News From Ramaz
By Sally N. '22
Last week, five students- Sydney E. '22, Jonathan S. '21, Finley H. '22, Levi L.'21, and I, Sally N. '22 - supervised by Dr. Nironi, went to Yeshiva University to compete in the first ever CIJE-Tech (Center for Initiatives in Jewish Education) Hackathon. The prompt was aimed at helping make the lives of the elderly currently residing at Jewish assisted living facilities easier. We received four people's medical situations after listening to two heads of facilities talk about the project, ranging from neglecting to take their medication to not being able to make friends due to sight impairments. All 12 schools present were given 4 hours to team together and use their skills to make a device connected to a NodeMCU controller to help out with a specific scenario. A NodeMCU controller is a WiFi-connected micro-controller that doesn't need any wires to receive information from the code written in the language C from the computer.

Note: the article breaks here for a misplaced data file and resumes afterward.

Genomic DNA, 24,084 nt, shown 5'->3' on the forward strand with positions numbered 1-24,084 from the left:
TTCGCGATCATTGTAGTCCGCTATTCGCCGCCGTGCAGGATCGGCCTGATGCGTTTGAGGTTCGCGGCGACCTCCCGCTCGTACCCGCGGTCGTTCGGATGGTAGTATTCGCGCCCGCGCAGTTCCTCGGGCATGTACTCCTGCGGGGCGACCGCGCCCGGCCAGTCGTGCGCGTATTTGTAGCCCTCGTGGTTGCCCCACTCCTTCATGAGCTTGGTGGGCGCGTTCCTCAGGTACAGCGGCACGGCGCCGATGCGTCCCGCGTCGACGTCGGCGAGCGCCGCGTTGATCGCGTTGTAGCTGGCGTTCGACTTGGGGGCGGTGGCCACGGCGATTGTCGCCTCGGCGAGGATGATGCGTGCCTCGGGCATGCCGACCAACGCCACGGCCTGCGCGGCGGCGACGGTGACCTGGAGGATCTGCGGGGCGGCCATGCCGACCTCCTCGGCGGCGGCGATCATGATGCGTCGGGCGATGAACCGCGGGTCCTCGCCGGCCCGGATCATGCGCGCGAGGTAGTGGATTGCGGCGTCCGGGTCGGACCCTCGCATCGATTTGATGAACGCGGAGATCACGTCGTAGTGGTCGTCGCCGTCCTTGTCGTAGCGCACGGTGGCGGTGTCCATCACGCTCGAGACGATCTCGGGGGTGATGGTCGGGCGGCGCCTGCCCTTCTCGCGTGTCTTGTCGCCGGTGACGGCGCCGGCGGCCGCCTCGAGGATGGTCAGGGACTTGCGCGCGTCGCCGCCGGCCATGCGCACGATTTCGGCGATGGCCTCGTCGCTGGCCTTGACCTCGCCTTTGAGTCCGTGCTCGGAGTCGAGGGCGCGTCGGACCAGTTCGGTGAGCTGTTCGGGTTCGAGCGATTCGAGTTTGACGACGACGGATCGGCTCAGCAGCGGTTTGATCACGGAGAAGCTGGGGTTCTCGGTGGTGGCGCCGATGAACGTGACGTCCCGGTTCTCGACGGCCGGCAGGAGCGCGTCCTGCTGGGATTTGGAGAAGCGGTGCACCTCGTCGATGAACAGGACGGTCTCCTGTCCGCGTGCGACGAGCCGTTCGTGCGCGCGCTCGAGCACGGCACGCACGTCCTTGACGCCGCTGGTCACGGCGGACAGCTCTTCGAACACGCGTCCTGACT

The Ramaz team decided to help a woman who felt that she was at a social disadvantage because of her visual impairments, as she reports that other residents look down on her because she requires a lot of patience to be around. We decided to expand upon a comment one of the presenters made, that she asked her for a Hebrew Braille pen-pal to befriend. We took this comment and materialized it; we decided on making a "Braille-Box," which receives words in both Hebrew and English from a website we made, and converts it into Braille, raising up to 6 pins attached to servos designed to represent the raised dots in Braille. Throughout the 4 hours, everyone vigorously worked on both the hardware and the software, fixing problems wherever they came up. Levi L. and Sydney E. mostly worked on the code, while Finley H., Jonathan S., and I focused on hardware. We worked on the project until the very last minute, and the box and its complementary code is reflective of this. After presentations from all the schools, it was finally time for the announcements for the winners. Ramaz came in third place, behind MTA in second and Frisch in first. This event was educational and fun, and it increased our understanding of how both hardware and software work.